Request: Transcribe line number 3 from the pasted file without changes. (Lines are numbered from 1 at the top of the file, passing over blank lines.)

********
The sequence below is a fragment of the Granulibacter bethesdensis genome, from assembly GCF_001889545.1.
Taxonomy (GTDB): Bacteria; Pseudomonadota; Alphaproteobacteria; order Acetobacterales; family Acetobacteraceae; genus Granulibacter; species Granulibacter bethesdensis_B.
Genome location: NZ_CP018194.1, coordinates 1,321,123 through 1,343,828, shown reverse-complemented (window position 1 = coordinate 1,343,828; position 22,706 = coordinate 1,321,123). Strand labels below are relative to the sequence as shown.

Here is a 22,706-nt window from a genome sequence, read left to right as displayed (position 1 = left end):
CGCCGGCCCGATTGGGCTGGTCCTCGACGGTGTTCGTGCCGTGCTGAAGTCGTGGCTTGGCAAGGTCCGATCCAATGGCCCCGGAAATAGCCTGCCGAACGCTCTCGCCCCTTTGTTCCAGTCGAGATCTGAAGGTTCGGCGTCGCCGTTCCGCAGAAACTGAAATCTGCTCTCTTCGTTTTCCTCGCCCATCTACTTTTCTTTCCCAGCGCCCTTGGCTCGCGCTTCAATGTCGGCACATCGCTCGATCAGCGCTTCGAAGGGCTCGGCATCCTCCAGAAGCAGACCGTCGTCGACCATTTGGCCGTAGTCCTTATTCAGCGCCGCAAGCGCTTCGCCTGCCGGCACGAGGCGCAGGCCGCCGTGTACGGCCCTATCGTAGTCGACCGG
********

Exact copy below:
Genome location: NZ_CP018194.1, coordinates 1,321,123 through 1,343,828, shown reverse-complemented (window position 1 = coordinate 1,343,828; position 22,706 = coordinate 1,321,123). Strand labels below are relative to the sequence as shown.